Monday, 16 January 2012

The Next Transition

Vienna can be regarded as the heart of 'old Europe'. The remarks made there by Vaclav Klaus, president of the Czech Republic, seem to come with even greater weight, spoken in Vienna.    And when he is speaking of the political economy of introducing free markets, citizens of new and old Europe  pay attention.

The non-economic factors of economic reforms, as experienced in fundamental systemic change, create a multidimensional process.

"Politicians like me, who were actively involved in the Transition ...understood quickly that sophisticated theories of the optimal sequencing of reform measures prepared in the communist era both in our countries and in the West were practically of no use. ...complex systemic change couldn't be organised by a philosopher-king (nor by a group of academic economists)."

"...millions of finally free people... wanted to live without being planned and controlled by anyone and there was no way of stopping them doing so."

" was relatively easy to build a negative consensus..., to agree upon what we did not want, such as continue living under communism,... it was much more difficult to find a ...positive vision... where to go and how to get there. The genuine conflict of visions, a healthy process in a democracy...led to inconsistent, controversial and contradictory steps and measures ... overall systemic change is not an exercise in applied economics.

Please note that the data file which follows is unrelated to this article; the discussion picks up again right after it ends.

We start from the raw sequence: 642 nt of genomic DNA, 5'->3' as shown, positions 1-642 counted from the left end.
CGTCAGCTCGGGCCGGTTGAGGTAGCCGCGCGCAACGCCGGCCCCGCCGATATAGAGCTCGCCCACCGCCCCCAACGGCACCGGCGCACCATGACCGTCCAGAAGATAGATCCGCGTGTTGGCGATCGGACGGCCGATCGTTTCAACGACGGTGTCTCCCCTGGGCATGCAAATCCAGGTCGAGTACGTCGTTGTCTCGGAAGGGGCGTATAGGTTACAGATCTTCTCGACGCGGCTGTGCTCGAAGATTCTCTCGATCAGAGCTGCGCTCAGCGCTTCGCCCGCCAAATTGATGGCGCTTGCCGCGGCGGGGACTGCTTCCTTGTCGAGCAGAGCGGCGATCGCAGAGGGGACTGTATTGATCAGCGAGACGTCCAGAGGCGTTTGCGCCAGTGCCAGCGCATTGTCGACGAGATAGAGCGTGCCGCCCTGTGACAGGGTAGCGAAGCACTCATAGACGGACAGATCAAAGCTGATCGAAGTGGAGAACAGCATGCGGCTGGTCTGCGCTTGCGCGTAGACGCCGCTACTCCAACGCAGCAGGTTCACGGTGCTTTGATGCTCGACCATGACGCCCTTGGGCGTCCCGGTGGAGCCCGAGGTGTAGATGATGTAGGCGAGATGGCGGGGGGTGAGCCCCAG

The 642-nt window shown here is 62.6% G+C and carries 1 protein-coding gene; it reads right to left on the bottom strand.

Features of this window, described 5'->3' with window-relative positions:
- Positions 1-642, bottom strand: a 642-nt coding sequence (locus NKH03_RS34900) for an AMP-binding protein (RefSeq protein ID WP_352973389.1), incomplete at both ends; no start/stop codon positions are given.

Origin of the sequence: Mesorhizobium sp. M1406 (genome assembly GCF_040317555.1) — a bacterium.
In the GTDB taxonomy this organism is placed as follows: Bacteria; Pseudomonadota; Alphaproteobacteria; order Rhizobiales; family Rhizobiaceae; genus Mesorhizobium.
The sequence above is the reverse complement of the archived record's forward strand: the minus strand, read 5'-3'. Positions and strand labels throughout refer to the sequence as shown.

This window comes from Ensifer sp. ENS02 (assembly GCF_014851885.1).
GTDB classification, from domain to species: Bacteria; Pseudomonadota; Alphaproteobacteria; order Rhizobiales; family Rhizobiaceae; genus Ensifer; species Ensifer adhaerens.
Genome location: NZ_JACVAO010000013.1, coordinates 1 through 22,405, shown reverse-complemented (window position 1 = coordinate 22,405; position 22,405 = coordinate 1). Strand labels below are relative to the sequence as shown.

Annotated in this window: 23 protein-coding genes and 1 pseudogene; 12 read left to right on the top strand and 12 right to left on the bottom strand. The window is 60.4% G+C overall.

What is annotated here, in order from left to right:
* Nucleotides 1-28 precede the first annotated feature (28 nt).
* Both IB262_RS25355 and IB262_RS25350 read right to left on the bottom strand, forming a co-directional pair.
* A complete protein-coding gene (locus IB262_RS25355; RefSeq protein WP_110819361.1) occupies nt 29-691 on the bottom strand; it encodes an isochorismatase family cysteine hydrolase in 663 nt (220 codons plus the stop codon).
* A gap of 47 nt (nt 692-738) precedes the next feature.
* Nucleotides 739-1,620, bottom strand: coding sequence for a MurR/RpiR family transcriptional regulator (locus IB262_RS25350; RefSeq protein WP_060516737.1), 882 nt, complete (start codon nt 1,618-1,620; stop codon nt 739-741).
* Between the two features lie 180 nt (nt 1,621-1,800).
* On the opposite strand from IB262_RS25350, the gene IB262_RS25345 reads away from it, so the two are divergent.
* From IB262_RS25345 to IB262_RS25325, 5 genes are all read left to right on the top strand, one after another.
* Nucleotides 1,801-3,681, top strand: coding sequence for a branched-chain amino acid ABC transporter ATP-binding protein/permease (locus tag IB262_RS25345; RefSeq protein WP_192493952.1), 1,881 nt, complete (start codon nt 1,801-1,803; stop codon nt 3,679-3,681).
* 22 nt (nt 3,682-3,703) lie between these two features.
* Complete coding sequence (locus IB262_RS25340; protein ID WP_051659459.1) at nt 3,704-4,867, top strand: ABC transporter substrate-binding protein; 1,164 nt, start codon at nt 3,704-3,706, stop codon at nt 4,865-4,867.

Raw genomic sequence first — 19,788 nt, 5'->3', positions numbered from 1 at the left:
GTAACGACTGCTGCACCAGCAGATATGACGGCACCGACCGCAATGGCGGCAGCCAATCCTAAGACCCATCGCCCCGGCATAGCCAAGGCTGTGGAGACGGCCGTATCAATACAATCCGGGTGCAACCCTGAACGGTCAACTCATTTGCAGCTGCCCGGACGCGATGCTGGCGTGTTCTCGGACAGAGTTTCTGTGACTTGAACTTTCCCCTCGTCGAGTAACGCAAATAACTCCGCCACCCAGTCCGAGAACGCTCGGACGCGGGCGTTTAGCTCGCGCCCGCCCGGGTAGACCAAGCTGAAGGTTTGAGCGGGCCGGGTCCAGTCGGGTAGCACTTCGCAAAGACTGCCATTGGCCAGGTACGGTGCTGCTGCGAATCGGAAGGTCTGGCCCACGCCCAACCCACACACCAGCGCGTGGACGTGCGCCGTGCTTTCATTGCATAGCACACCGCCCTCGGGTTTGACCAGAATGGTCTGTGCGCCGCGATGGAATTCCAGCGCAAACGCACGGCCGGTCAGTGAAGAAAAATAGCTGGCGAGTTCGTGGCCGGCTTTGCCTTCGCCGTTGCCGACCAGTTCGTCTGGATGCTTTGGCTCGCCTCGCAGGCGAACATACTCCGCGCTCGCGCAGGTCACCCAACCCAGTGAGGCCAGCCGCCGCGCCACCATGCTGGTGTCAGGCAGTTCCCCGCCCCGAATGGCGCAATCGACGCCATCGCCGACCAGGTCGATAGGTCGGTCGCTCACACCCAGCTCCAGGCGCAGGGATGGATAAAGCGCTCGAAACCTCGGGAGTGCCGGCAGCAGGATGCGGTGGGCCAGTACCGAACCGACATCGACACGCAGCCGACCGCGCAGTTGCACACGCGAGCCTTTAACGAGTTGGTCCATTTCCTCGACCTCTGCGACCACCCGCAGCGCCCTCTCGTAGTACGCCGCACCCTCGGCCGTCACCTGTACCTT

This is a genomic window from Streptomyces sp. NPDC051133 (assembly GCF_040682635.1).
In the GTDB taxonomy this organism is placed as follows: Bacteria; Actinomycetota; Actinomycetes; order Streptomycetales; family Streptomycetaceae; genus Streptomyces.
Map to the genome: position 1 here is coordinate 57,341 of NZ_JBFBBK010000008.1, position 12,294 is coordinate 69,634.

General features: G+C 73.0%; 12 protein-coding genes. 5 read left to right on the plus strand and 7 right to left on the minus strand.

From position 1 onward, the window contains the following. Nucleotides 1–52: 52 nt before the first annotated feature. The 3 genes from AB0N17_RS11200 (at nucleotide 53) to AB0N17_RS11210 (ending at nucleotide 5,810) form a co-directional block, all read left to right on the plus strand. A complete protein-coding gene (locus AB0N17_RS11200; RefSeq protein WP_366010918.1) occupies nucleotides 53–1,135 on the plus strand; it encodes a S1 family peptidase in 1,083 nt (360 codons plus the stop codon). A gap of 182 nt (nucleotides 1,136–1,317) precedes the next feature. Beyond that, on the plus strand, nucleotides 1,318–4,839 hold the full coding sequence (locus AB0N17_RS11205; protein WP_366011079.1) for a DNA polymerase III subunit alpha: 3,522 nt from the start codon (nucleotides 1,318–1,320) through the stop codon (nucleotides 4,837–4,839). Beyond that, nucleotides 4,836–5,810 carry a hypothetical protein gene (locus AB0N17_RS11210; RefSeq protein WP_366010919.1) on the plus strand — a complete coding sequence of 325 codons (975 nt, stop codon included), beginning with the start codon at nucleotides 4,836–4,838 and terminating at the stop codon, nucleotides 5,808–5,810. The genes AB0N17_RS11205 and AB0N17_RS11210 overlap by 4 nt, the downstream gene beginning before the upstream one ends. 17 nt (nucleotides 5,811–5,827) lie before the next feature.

...changes started whether we wanted them or not, whether ... highly needed preconditions had been met or not... it was not possible to stop the spontaneous behaviour of millions of people... even had we wanted to.

...Our critics did not see that there were transformation measures with objectively different time requirements...The institutional framework and the rule of law have to evolve, they can't be "introduced". ... [Yet, at the same time] It was necessary to put forward at one moment a critical mass of reform measures in order to send a strong signal to the citizens of our countries that were ... determined to transform the country.   ...the rule was: whenever there was an opportunity -  to implement any measure ... [that was] prepared.

"...economic transitions of the 1990s vintage are neither repeatable, nor necessary now ... There is however, another inevitable transition Europe: the transition from die soziale Marktwirtschaft to free markets.  To achieve it would require similarly deep and radical changes, similar courage and risk-taking."

"... die soziale Marktwirtschaft  prefers social policy based on income redistribution to productive work.  It prefers free time and long holidays to hard work.  It prefers consumption to investments, debts to savings, security to risk-taking.  All of it is part of a broader civilizational and cultural problem, deeply rooted in the European continent or in most of its countries.  It cannot be exterminated overnight, it can't be changed as a result of one or another EU summit, it can't be changed by painless cosmetic changes.  It requires a deep systemic change, something structurally similar to the task we had to accomplish two decades ago in the moment of the fall of communism."